I often fall into a trap of thinking that my own positionality is the most – and only – problematic position, because I’m a very privileged white scholar working with Islander/Indigenous researchers. The work on methodology that I read often discusses the methods and approaches of indigenous scholars researching their own cultures, but as a non-indigenous scholar it’s hard to find a place in that methodological landscape for myself (not that I should be the centre of attention by any means! I just mean that I’m constantly on the lookout for how to improve myself and my learning practices). I guess a tricky point to grasp on a personal level is that decentering the expert position of the academic, and emphasising indigenous knowledges and pluralised epistemologies, is work that affects everyone – and that it almost always provokes emotional unease.

There’s a lot of great work in Pacific Studies that complicates the notion of insider/outsider in research terms. Of course, we still need to talk about the need to employ Indigenous/Islander academics in our own departments, but in terms of methodology, it’s not really helpful to just assume that those ‘insiders’ just navigate their own communities as research sites effortlessly (also see Kirin Narayan on this). As much as I had read about this, it was still quite surprising to me to see the depths to which lots of Indigenous/Islander researchers had to work to navigate their own layered positions within their research sites, which often were also their own communities. Consider me schooled: it really isn’t an easy ride, for anyone, ever. We heard some great stories from people like Rita, who found that introducing herself on national television as an ethnomusicologist and as a Samoan woman opened a lot of doors; Lisa, who did community consultation with Tolai people on Facebook through her research process, and then had to navigate continuing contestations in researching men’s cultural practices as a woman; or Kirsten, who is looking for a methodology that satisfies the needs of her own Māori community and whakapapa, her artistic practice, and her university’s ethics requirements. These women all face ever-shifting research conundrums that require them to articulate themselves in so many overlapping ways: the self as researcher, obviously; but then the self as part of community, nation, genealogy, and so on. Reflexivity here is not an optional extra, it’s a necessity.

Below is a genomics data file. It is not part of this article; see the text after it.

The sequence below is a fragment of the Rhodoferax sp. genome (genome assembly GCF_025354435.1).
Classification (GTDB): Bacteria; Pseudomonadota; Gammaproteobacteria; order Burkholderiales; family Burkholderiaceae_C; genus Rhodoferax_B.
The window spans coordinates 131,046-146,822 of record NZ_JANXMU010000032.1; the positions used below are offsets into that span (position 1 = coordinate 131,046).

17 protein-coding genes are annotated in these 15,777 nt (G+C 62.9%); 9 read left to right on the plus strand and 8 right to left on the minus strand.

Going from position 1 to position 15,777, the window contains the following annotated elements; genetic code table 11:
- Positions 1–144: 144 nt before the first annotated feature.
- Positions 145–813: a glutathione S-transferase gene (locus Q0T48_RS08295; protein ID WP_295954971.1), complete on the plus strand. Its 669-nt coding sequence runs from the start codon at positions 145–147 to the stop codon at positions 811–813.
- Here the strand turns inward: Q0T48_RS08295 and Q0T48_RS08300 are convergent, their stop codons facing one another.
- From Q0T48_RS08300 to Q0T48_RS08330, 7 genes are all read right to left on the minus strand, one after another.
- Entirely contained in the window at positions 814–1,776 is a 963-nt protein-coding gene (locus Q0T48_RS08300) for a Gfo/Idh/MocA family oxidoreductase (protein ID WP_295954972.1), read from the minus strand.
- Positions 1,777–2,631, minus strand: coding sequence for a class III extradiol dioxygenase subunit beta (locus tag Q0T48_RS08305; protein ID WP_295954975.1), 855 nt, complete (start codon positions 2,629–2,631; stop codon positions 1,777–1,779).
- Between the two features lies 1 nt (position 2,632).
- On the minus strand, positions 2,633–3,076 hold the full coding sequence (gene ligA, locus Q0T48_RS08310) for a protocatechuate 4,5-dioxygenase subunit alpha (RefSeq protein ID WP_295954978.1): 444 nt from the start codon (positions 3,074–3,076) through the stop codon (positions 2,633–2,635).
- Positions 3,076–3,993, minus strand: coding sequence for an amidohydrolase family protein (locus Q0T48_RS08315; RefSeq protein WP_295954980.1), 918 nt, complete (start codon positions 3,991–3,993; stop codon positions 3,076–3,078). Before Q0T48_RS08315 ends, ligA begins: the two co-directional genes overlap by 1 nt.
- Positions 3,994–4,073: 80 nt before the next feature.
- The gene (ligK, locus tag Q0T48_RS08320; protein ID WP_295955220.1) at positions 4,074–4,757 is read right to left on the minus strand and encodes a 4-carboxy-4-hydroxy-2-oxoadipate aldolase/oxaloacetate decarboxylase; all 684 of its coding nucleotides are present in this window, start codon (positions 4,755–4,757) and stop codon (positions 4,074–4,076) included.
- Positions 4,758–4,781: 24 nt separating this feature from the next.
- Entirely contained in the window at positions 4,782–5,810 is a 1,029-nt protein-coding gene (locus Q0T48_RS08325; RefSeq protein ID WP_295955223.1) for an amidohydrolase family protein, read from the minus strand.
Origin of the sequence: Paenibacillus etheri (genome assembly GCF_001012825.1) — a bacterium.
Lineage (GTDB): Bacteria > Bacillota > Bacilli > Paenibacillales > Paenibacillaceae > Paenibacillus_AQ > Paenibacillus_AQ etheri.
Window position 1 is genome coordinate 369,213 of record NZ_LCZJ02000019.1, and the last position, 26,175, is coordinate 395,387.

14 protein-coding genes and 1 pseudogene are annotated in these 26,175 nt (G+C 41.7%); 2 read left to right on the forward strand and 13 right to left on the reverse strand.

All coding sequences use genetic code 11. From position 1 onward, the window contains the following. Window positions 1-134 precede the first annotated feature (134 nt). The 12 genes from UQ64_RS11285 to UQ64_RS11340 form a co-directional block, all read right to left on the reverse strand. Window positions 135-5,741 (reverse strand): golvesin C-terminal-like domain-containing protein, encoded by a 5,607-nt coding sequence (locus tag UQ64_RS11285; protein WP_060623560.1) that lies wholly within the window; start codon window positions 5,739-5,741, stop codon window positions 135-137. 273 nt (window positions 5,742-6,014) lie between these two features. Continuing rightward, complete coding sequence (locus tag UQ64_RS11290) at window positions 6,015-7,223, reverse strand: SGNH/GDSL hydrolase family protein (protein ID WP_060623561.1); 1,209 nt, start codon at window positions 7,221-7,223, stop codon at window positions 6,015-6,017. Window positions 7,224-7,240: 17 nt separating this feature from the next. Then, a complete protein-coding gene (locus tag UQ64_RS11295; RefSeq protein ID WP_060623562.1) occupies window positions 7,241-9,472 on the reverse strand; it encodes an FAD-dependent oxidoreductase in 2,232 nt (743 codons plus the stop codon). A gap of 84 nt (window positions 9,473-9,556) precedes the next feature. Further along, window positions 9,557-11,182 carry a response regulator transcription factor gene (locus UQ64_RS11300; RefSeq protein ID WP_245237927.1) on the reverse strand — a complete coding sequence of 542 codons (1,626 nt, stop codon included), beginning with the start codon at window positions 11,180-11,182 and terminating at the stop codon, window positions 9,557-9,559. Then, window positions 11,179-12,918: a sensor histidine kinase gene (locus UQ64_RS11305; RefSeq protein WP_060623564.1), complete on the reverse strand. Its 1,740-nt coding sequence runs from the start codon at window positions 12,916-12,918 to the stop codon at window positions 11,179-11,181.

My main takeaway from all these anecdotes was that we all occupy the margins of something, and we all struggle to research in a way that responds to the particular ethical needs of our own subjectivity and research community. I keep remembering something that Alice Te Punga Somerville said at a conference in a while ago at ANU: that indigeneity is a system that reconfigures everyone’s relationships depending on context, it’s not just a demarcation of ‘in’ vs ‘out’. To frame it as such is to reproduce colonial structures of exclusion. So if Pacific Studies highlights indigenous knowledges, then it must also recognise those relational systems that envelop us all, no matter our background (in other words, the ‘how’ of indigeneity as well as the ‘what’). This was a really reassuring realisation for me; to remember that I’m not ever alone in struggling with these questions.

3. Liminal spaces are vital for ethical scholarly practice